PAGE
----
Germany is Europe's largest economy, and the country imports around 90 percent of the natural gas — and nearly 100 percent of the oil — it consumes. In 2011, the German economy accounted for around 124 billion euros ($160.7 billion) of primary energy consumption, more than twice as much as it did a decade earlier. The higher costs mostly have resulted from rising energy consumption in emerging markets like China. Europe's faltering reserves of oil and natural gas will make it even harder for Germany to secure its energy supplies.
These developments mean Berlin probably will have to expand its relationships with non-European exporters of petroleum, putting Germany in competition with other European countries whose domestic energy sources are dwindling. Germany's energy-focused relationship with Russia will have to be maintained for the sake of energy security. Around 40 percent of German natural gas and 32 percent of the oil Germany consumes come from Russia. Supplies of shale gas in neighboring Poland could replace dwindling natural gas reserves in the North Sea. So far, however, none of the test wells drilled in Poland have shown promising results. Even if they had, Poland would put the majority of any new natural gas production to domestic use as a replacement for its coal consumption.
Europe's faltering reserves of oil and natural gas will make it even harder for Germany to secure its energy supplies.
On Dec. 4, the Norwegian and Dutch power grid operators, Statnett and TenneT, along with the German development bank, KfW, announced plans to build a high-voltage electricity connection between Norway and Germany that would run along the seabed. The governments of Germany and Norway, which would have equal stakes in the project, agreed in June to proceed with the plan, but the final decision on whether the 1,400 MW connection actually will be built is expected in 2014. The first electricity would flow by 2018. Germany already has similar connections to Sweden and to Denmark with a total capacity of nearly 3,000 MW. This project aimed at the electricity market is part of the ongoing trend of European energy infrastructure integration.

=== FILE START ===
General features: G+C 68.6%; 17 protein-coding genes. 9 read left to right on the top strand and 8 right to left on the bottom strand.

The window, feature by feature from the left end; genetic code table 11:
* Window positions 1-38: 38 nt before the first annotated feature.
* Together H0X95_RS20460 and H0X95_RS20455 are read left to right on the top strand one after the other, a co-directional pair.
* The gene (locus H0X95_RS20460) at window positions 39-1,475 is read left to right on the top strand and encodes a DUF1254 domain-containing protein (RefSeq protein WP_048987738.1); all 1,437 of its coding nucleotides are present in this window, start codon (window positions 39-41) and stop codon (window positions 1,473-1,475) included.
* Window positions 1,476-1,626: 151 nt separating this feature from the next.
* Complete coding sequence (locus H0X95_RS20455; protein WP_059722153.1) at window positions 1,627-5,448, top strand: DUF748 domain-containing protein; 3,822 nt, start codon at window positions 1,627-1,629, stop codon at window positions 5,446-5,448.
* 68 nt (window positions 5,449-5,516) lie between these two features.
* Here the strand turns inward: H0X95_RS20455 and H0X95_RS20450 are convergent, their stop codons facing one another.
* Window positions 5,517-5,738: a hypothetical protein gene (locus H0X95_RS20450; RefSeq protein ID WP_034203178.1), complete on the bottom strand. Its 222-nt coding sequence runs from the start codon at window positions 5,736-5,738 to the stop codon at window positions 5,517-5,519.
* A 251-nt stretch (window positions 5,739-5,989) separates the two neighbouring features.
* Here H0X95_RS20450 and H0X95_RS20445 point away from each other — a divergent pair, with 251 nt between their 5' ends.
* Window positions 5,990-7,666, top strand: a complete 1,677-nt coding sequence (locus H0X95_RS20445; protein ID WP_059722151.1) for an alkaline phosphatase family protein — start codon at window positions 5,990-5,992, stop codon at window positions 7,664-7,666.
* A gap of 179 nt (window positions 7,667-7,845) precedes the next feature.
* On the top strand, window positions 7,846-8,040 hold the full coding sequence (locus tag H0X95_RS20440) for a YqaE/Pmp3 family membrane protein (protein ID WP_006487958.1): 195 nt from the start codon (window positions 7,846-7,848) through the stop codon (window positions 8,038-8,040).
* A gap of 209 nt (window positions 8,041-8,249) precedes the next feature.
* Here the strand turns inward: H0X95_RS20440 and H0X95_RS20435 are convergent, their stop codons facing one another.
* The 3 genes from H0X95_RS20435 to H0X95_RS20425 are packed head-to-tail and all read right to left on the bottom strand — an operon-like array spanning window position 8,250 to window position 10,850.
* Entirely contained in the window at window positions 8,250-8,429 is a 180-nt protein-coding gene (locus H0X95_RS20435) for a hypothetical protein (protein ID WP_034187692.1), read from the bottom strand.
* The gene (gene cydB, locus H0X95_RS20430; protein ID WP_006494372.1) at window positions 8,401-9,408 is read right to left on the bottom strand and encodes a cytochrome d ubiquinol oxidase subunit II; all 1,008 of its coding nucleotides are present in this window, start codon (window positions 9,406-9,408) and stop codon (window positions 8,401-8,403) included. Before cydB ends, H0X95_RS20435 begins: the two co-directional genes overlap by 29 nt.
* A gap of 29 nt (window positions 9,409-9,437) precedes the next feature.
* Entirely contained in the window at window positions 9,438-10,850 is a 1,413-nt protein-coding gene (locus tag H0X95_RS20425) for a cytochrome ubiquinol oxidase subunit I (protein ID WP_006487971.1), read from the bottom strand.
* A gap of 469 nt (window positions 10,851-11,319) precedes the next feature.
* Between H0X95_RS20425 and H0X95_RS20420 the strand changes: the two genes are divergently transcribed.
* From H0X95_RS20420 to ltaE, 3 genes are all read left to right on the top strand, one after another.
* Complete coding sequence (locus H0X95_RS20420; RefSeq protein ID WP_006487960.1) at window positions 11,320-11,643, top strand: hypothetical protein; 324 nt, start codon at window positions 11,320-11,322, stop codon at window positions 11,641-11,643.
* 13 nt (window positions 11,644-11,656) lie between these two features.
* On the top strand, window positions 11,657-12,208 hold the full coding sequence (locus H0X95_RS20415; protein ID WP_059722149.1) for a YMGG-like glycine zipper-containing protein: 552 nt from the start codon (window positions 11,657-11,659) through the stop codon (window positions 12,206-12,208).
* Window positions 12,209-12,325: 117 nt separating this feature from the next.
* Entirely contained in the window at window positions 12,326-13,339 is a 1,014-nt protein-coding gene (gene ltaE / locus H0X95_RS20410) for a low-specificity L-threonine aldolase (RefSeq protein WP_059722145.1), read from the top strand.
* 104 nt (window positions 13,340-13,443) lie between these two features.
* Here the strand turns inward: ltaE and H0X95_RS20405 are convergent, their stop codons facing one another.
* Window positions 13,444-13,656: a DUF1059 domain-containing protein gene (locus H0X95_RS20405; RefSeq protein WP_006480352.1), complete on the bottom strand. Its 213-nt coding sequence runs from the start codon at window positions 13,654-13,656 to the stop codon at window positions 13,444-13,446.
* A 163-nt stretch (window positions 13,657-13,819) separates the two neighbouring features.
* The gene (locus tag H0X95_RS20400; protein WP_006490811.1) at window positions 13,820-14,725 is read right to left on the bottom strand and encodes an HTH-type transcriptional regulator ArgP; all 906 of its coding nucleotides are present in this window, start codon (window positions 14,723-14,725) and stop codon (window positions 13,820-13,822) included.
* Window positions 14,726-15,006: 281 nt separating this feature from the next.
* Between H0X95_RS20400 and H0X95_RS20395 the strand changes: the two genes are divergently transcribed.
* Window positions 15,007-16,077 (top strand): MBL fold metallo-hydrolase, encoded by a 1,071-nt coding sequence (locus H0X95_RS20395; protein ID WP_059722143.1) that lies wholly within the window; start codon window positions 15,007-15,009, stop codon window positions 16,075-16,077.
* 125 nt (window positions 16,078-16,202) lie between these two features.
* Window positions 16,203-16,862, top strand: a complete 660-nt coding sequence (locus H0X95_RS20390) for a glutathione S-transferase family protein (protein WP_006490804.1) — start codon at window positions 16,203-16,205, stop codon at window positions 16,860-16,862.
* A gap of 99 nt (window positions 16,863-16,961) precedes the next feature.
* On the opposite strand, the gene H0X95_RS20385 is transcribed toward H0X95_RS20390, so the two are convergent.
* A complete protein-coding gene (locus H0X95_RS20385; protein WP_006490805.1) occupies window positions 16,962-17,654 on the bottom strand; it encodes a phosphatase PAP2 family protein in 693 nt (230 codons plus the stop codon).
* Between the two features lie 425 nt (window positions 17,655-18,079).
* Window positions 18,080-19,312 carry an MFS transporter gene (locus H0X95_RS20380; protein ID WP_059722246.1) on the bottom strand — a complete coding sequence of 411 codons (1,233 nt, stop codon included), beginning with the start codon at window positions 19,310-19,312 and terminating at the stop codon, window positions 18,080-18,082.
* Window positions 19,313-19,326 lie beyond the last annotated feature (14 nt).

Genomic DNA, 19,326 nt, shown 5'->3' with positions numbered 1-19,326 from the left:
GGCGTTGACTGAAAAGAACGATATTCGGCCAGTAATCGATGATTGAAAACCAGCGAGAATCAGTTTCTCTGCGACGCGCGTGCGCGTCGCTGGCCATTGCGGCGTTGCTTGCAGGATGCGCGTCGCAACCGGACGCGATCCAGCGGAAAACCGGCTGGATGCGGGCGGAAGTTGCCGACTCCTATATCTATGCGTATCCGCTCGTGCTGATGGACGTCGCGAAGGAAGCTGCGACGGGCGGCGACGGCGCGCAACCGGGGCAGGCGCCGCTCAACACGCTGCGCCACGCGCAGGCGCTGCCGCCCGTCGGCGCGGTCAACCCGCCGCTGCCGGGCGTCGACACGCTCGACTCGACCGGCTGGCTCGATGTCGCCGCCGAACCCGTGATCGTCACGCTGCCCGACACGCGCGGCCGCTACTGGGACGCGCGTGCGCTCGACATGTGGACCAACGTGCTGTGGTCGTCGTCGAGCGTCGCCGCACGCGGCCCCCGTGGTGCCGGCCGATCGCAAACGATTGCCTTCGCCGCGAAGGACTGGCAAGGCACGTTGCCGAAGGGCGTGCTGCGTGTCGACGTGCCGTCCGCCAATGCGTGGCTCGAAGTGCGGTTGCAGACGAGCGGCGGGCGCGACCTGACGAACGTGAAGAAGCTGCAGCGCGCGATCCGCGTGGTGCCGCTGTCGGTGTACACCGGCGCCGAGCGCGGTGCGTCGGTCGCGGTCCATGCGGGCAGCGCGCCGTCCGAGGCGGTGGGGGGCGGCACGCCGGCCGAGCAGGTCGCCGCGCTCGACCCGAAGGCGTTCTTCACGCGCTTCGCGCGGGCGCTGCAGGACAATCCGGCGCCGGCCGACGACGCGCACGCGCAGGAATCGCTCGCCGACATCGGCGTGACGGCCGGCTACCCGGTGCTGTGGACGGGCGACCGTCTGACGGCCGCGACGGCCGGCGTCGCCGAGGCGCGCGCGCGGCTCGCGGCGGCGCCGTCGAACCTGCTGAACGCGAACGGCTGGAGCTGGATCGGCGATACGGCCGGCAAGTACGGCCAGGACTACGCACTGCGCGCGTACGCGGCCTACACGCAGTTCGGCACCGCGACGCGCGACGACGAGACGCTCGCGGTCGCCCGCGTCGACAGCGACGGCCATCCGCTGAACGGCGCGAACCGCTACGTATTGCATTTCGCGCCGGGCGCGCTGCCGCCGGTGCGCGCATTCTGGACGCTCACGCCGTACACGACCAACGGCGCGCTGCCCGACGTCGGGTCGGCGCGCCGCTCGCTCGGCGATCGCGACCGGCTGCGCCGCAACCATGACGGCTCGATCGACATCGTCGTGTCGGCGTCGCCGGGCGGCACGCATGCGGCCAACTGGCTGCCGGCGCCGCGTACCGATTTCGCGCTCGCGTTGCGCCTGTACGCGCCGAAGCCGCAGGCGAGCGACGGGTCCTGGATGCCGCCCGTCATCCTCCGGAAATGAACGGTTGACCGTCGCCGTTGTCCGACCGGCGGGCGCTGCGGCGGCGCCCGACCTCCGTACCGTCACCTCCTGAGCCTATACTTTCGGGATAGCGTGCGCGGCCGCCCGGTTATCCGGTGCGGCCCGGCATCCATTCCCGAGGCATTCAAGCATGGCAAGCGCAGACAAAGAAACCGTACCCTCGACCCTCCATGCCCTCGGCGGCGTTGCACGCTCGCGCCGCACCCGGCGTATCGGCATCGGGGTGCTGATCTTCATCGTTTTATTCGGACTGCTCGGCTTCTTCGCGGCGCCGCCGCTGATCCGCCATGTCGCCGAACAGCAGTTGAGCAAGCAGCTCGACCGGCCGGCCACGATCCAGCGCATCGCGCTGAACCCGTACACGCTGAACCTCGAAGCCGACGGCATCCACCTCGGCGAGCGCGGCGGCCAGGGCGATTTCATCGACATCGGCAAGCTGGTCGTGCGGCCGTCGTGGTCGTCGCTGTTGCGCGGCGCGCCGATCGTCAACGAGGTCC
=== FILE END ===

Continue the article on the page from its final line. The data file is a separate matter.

A New Energy Strategy
In 2010, Berlin outlined Germany's energy strategy through 2050. The strategy's main goals are lower emissions of carbon dioxide, higher efficiency and a shift to renewables. After the 2011 Fukushima reactor disaster gave impetus to the anti-nuclear movement, Berlin further decided in 2011 to phase out nuclear energy by 2022.
In 2011, 18 percent of the 612 TWh of electricity produced in Germany came from nuclear power plants and 20 percent from renewables. Various forms of coal accounted for 44 percent of the total, while 14 percent came from natural gas and 5 percent from oil and other sources. Within 10 years, by which time all nuclear power plants are to be taken offline, renewables are supposed to account for 35 percent of German electricity production. By 2050, Germany wants renewables to account for the 80 percent share of electricity production — a figure that would represent 60 percent of primary energy consumption — currently provided by fossil fuels and nuclear energy.
Conservation, in theory, would ease this task: Germany aims to lower its electricity consumption by 10 percent compared to 2008 by 2020 and 25 percent by 2050. Even so, Berlin's new strategy clearly will entail fundamental changes in Germany's electricity production and consumption. Several challenges must be overcome to make the plan a reality, but the most significant obstacles pertain to the transportation of power and the volatility of renewables.